One of the beliefs that many people have is that new babies sleep all the time, freeing you up to do all kinds of other things. Not only will you be able to sort out all the paperwork and put photos in albums, there’ll even be time to learn a new language. Then they have a baby and suddenly they have no time at all. ‘When am I supposed to have a shower?’ they wail. ‘I can barely find time to go to the toilet.’

 

Christine, 32 years old, mother of two.

Christine, 32 years old, mother of two.

Christine, 32 years old, mother of two.

Christine, 32 years old, mother of two.

Christine, 32 years old, mother of two.

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Christine, 32 years old, mother of two.

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Babies have no sense of order or time, they are just adjusting to the fact that the nice warm water bottle they were ensconced in has now gone away. 4.00pm or 2.00am, it’s all the same to them. This can send their poor exhausted mothers, still recovering from the birth, into a tailspin. They feel alone and panicky. They crave some form of order as a way to account themselves to the world marching past outside. This is certainly provided by any one of the numerous manuals that gives instructions on how to mould your baby into a regimented timetable. If this is helpful, then by all means follow it, but eventually all babies will be able to walk, talk and go to the toilet by themselves, whether or not you have followed a regime. The important thing is for you to find a path that makes you feel comfortable.

Infants are extremely portable. They also tend to sleep when out and about, which is less helpful when visiting the extended family who are desperate to get a smile, but extremely convenient if you want to go out to meet friends in a café or have dinner. And yet some new mothers deny themselves any kind of social interaction, because it always clashes with baby’s feed time or nap time and the manual states that the baby should only ever sleep in its cot at home. Is that what you think? The manual writer does not know you, your life and your baby. It is essential that you have some time for you. If you crave some exercise, then put your baby in a buggy and run round the park. Who cares if you look a little eccentric? You’ll feel better and your baby is enjoying the first rollercoaster of his or her life.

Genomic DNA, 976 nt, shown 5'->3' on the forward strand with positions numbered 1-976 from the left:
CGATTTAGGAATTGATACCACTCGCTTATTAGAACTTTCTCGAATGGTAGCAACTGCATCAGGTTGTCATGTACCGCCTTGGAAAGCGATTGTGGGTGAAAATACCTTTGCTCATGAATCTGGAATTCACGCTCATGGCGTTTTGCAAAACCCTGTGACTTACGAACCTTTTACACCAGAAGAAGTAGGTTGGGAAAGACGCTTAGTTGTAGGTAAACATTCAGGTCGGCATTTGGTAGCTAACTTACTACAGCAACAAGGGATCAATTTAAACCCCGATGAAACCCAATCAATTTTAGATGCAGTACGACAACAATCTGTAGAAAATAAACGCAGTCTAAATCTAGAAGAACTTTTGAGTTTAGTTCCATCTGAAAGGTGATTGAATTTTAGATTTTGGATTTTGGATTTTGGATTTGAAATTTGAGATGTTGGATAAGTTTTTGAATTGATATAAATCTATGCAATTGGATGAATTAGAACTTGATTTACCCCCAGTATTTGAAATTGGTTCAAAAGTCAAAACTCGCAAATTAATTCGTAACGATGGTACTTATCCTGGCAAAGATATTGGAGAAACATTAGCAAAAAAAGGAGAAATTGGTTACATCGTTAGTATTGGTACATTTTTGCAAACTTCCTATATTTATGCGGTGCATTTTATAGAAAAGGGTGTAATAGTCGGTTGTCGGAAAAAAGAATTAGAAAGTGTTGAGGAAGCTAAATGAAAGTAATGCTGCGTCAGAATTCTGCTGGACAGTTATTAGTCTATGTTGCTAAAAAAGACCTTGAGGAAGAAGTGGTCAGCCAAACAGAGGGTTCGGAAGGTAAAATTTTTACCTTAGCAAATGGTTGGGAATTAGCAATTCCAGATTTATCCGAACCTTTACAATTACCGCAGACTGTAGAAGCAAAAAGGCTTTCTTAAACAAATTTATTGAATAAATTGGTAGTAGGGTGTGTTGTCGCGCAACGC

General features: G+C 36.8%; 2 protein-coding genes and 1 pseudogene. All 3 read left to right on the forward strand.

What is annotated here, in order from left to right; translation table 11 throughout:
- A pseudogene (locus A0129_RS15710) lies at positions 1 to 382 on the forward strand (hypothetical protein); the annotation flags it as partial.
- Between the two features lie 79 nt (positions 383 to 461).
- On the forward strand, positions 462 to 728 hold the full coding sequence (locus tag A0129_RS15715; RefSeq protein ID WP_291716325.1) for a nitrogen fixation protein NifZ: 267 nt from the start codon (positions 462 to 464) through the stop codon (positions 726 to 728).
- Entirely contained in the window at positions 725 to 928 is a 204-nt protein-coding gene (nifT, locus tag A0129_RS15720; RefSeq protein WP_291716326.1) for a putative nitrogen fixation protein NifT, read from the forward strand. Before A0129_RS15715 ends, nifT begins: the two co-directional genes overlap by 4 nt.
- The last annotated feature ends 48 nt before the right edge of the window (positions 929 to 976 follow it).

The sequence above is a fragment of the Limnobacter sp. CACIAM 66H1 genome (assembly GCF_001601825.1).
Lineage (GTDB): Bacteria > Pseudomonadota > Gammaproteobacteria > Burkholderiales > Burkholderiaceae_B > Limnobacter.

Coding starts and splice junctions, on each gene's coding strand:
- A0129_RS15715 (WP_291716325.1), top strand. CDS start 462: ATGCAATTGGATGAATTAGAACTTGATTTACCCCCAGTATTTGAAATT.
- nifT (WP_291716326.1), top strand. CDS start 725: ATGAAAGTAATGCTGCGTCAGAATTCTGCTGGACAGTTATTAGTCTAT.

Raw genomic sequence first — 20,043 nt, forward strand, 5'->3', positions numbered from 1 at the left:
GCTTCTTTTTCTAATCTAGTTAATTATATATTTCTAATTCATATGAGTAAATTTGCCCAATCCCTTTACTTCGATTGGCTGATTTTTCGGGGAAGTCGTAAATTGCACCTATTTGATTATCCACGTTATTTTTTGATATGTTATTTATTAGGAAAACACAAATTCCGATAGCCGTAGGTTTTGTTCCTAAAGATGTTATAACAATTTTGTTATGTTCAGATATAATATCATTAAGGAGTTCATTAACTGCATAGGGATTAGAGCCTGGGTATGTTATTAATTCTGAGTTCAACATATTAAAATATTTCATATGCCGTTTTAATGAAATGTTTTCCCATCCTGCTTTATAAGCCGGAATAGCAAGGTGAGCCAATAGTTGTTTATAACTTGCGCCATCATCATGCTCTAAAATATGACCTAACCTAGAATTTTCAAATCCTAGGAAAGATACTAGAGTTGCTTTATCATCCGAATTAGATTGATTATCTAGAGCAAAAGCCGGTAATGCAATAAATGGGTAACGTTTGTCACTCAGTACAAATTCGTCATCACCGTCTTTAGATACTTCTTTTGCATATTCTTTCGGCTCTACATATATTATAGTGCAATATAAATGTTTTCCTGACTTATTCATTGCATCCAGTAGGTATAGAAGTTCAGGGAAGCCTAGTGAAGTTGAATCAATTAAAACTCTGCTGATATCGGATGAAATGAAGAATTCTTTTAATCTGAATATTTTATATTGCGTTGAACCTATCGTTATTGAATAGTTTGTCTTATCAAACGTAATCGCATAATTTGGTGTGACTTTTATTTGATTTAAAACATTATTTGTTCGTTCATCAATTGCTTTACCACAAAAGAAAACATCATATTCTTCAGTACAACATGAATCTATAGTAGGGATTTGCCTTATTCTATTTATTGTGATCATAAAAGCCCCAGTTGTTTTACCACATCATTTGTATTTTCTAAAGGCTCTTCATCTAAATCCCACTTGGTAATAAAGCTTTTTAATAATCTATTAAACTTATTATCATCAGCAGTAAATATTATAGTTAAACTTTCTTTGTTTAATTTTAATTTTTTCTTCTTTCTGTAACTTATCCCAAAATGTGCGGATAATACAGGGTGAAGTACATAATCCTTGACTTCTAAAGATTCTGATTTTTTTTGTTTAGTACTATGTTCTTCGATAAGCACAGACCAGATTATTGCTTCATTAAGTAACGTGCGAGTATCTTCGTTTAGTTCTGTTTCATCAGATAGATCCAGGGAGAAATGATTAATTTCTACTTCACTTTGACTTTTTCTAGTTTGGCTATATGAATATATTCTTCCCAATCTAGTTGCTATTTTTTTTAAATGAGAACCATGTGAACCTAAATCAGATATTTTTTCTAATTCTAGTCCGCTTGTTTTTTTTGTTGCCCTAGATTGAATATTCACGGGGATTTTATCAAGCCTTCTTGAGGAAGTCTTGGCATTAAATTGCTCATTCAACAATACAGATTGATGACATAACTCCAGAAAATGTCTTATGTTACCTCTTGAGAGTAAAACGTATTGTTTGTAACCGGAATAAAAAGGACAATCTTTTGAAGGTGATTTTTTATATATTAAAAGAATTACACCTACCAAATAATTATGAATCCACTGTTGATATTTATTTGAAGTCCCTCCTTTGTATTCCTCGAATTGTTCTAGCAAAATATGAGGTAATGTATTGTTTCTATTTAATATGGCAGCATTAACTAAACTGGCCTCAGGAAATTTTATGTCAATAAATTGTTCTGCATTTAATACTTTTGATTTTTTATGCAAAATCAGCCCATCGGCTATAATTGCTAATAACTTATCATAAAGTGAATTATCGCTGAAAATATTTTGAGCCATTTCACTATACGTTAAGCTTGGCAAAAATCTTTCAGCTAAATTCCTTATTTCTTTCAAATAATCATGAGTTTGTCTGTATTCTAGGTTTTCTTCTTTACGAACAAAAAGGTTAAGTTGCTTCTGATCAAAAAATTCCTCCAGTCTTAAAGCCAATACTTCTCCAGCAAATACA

Another way in which you can take some control of your life by making your baby fit into your world.

  • Invest in a sling, preferably one that adjusts so that you can wear it on front and back. That way you’ll be able to get on with other jobs around the house, while the baby slumbers peacefully on you.
  • Take the baby into the bathroom and put him/her on a blanket or baby chair while you bathe and chat to them. You can also have them in the bath with you.
  • Don’t feel you have to provide full on entertainment. Young babies are astonished by the new world around them and many will spend several minutes looking at a blank wall in fascination. They don't have a concept of quality play time, if they see you nearby, they will generally be quite content.
  • Don’t feel you have to do all the chores while they are sleeping. When they are asleep, ideally so should you be. Have your baby in a sling or chair where he can see you and chat to him while you do the washing up.
  • Enlist the help of friends, family or other mum friends to come and be with your baby if you need some time out for yourself. You do not have to spend every moment with your baby to be a good mum, but you do need some moments to yourself to remain a good mum.